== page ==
Posted 7/13/2018

Prepared by Christopher Gallagher, ASMBS Washington Representative

AMA Adopts Policy to Break Down Barriers to Obesity Care

On June 12, 2018, the American Medical Association’s (AMA) House of Delegates (HOD) approved a resolution drafted by the Obesity Medicine Association (OMA), entitled “Removing Barriers to Obesity Treatment.” The OMA succeeded in their efforts because OMA delegates Dr. Ethan Lazarus and Dr. Fatima Cody Stanford lined up a number of supporting groups, including the Colorado delegation, the Minority Affairs Section, the American Association of Clinical Endocrinologists, American Society for Metabolic and Bariatric Surgery, the Endocrine Society, American College of Surgeons and the American Gastroenterological Association, which helped the resolution pass without any opposition.

The new policy states that “AMA work with state and specialty societies to identify states in which physicians are restricted from providing the current standard of care with regards to obesity treatment… and that AMA actively lobby with state medical societies and other interested stakeholders to remove out-of-date restrictions at the state and federal level prohibiting healthcare providers from providing the current standard of care to patients affected by obesity.”

OMA to Host OCAN Advocacy Day on September 27, 2018

In conjunction with its Overcoming Obesity 2018 Conference in Washington, DC, this Fall, the Obesity Medicine Association (OMA) will be hosting the third Obesity Care Advocacy Network (OCAN) Advocacy Day on Thursday, September 27th.

The September OCAN Advocacy Day will again have attendees meeting with Capitol Hill staff between 9:00 AM and 3:30 PM with a lunch briefing for congressional staff sandwiched in between. The day will be capped off with a PAC reception to honor a Senator or Representative who has championed efforts to better promote patient access to, and coverage of, obesity treatment services.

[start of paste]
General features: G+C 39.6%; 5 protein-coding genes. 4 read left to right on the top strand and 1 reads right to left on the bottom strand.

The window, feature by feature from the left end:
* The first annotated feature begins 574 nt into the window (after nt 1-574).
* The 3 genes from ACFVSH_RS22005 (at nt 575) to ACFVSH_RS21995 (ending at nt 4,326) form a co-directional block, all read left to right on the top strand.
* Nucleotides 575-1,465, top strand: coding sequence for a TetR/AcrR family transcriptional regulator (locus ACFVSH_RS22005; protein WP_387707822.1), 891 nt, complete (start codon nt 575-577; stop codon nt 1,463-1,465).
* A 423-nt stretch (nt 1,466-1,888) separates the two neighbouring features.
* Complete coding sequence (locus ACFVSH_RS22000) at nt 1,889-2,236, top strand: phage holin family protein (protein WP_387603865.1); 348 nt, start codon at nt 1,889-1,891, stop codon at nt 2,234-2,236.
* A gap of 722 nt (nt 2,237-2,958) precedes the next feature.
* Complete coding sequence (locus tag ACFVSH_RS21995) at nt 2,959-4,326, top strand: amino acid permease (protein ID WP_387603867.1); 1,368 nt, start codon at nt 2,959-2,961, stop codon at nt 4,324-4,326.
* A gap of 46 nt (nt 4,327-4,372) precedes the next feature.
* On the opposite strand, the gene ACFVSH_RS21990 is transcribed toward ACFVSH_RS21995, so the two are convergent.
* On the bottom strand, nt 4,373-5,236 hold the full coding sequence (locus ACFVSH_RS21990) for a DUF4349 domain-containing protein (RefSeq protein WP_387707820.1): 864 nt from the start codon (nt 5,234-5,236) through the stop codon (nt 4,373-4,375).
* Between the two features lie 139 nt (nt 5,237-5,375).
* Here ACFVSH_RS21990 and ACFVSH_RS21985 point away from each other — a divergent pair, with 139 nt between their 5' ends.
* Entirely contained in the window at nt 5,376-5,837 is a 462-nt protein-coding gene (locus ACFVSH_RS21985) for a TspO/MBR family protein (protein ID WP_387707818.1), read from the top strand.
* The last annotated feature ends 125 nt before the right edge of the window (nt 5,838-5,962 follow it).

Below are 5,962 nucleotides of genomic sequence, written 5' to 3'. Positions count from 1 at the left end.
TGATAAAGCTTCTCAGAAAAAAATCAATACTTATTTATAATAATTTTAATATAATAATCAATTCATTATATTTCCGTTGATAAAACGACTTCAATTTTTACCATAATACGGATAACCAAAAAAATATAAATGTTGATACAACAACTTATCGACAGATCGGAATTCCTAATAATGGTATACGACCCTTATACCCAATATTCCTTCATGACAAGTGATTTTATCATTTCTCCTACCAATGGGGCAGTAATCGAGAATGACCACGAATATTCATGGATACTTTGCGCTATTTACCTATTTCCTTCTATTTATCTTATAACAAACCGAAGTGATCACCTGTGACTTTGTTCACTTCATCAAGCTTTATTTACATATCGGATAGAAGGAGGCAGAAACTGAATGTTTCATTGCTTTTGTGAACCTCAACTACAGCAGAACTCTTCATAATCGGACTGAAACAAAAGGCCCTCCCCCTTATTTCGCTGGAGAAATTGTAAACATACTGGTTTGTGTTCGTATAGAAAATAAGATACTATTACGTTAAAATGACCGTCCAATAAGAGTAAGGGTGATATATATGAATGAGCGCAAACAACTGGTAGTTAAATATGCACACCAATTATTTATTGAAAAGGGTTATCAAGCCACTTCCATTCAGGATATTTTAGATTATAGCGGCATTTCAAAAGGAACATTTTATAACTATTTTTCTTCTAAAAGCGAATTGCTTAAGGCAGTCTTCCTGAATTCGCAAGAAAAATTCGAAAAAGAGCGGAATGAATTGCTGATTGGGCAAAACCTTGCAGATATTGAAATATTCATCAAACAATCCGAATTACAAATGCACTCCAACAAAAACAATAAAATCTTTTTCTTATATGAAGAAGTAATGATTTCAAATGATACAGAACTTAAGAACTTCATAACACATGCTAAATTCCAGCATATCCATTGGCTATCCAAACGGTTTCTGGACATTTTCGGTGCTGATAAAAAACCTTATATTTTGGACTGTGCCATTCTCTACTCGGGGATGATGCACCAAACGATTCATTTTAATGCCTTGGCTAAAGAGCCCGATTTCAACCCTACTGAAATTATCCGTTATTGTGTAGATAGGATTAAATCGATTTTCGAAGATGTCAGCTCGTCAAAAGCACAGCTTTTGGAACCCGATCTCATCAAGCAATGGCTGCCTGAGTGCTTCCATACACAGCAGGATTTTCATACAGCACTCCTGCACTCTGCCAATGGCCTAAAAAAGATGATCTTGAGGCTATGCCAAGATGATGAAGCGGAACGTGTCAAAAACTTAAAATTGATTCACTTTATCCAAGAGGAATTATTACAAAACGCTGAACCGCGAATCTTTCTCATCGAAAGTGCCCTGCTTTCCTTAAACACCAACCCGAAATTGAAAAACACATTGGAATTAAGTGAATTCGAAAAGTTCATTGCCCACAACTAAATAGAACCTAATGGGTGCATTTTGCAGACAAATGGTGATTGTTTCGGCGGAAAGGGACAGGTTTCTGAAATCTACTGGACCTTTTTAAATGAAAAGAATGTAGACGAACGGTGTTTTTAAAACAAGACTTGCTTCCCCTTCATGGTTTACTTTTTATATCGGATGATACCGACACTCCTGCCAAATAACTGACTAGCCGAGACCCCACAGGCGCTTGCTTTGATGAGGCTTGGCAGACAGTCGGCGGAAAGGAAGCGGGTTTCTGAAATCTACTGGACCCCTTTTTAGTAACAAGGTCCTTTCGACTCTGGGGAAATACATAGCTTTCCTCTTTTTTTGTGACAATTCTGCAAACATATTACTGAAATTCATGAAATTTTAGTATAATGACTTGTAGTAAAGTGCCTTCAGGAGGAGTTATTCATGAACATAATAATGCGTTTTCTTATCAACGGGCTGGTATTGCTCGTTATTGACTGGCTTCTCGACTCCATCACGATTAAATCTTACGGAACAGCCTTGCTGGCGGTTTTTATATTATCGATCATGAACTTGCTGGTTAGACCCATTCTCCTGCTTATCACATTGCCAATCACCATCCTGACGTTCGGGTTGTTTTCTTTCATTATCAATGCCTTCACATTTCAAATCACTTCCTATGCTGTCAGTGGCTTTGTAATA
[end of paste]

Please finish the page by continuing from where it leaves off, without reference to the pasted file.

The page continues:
Prior to the September 27, 2018 Advocacy Day, registrants will receive a number of briefing materials and will be able to participate in a special webinar that will highlight the arguments surrounding the need for passage of TROA and better coverage of science-based obesity treatment services in general. We encourage all OCC organizations to support this advocacy event so that we may have a broad representation of patients, researchers and healthcare professionals on the Hill that day.

To learn more about the advocacy day or register for the event, please see the following link to the OMA’s website as they are hosting the official registration process:

https://fall.obesitymedicine.org/advocacy

Lieutenant Governors Adopt Policy Supporting Obesity Treatment

OCAN member groups were instrumental in securing passage of a critical policy resolution that supports treatment and prevention of obesity, which was approved by the National Lieutenant Governors Association (NLGA) during its June 27-29, 2018 Annual Meeting. The resolution, which was introduced by Lieutenant Governors Fairfax (D-VA), Gregg (R-IA), Nungesser (R-LA), Wyman (D-CT) and Zuckerman (D-VT) will help: reduce obesity stigma; establish statewide obesity councils and taskforces; support additional training for current and future healthcare professionals; and support access to obesity treatment options for state employees and in other publicly funded healthcare programs.

Passage of the new NLGA policy on obesity builds on policy statements that have been issued by a number of groups throughout the past few years in the wake of the American Medical Association classifying obesity as a disease in 2013. To view the language of the entire NLGA obesity resolution, please click on the following link:

http://www.nlga.us/wp-content/uploads/2018-Resolution-in-Support-of-the-Prevention-and-Treatment-of-Obestity-1.pdf

Update on Treat and Reduce Obesity Act

Cosponsorship of the Treat and Reduce Obesity Act (TROA) continues to grow with now 157 cosponsors in the House and 9 in the Senate. Efforts also continue on reaching out to the Government Accountability Office (GAO) to engage GAO staff regarding the agency’s pending study on obesity drugs — to better inform and steer GAO regarding best data sources and obesity experts, which should be accessed to ensure a fair and balanced study.